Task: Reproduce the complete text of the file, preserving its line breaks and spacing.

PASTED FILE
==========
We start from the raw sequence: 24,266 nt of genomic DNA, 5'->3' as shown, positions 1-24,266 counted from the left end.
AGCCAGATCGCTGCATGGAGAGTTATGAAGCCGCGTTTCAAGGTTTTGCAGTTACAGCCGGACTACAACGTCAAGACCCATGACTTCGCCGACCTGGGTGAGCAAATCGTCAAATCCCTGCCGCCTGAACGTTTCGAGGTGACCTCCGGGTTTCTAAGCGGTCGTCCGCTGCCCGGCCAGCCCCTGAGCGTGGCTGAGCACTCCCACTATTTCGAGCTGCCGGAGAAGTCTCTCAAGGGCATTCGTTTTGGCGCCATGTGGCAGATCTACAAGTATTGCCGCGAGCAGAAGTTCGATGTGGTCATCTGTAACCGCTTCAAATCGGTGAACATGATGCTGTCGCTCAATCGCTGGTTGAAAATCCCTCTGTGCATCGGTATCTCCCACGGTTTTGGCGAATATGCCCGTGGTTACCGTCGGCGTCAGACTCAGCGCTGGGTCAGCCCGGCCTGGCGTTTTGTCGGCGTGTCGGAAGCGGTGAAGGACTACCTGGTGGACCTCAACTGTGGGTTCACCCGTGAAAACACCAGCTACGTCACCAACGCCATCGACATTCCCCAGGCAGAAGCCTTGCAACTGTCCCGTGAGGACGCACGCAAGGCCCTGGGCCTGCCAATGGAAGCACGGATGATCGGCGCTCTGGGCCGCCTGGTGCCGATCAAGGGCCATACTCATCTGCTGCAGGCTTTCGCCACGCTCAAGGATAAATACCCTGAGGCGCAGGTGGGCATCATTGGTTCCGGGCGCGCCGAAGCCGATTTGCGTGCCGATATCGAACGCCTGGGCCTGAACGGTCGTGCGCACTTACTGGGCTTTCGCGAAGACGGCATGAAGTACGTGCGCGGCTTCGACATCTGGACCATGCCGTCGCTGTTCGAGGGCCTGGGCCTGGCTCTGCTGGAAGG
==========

We start from the raw sequence: 24,266 nt of genomic DNA, 5'->3' as shown, positions 1-24,266 counted from the left end.
AGCCAGATCGCTGCATGGAGAGTTATGAAGCCGCGTTTCAAGGTTTTGCAGTTACAGCCGGACTACAACGTCAAGACCCATGACTTCGCCGACCTGGGTGAGCAAATCGTCAAATCCCTGCCGCCTGAACGTTTCGAGGTGACCTCCGGGTTTCTAAGCGGTCGTCCGCTGCCCGGCCAGCCCCTGAGCGTGGCTGAGCACTCCCACTATTTCGAGCTGCCGGAGAAGTCTCTCAAGGGCATTCGTTTTGGCGCCATGTGGCAGATCTACAAGTATTGCCGCGAGCAGAAGTTCGATGTGGTCATCTGTAACCGCTTCAAATCGGTGAACATGATGCTGTCGCTCAATCGCTGGTTGAAAATCCCTCTGTGCATCGGTATCTCCCACGGTTTTGGCGAATATGCCCGTGGTTACCGTCGGCGTCAGACTCAGCGCTGGGTCAGCCCGGCCTGGCGTTTTGTCGGCGTGTCGGAAGCGGTGAAGGACTACCTGGTGGACCTCAACTGTGGGTTCACCCGTGAAAACACCAGCTACGTCACCAACGCCATCGACATTCCCCAGGCAGAAGCCTTGCAACTGTCCCGTGAGGACGCACGCAAGGCCCTGGGCCTGCCAATGGAAGCACGGATGATCGGCGCTCTGGGCCGCCTGGTGCCGATCAAGGGCCATACTCATCTGCTGCAGGCTTTCGCCACGCTCAAGGATAAATACCCTGAGGCGCAGGTGGGCATCATTGGTTCCGGGCGCGCCGAAGCCGATTTGCGTGCCGATATCGAACGCCTGGGCCTGAACGGTCGTGCGCACTTACTGGGCTTTCGCGAAGACGGCATGAAGTACGTGCGCGGCTTCGACATCTGGACCATGCCGTCGCTGTTCGAGGGCCTGGGCCTGGCTCTGCTGGAAGG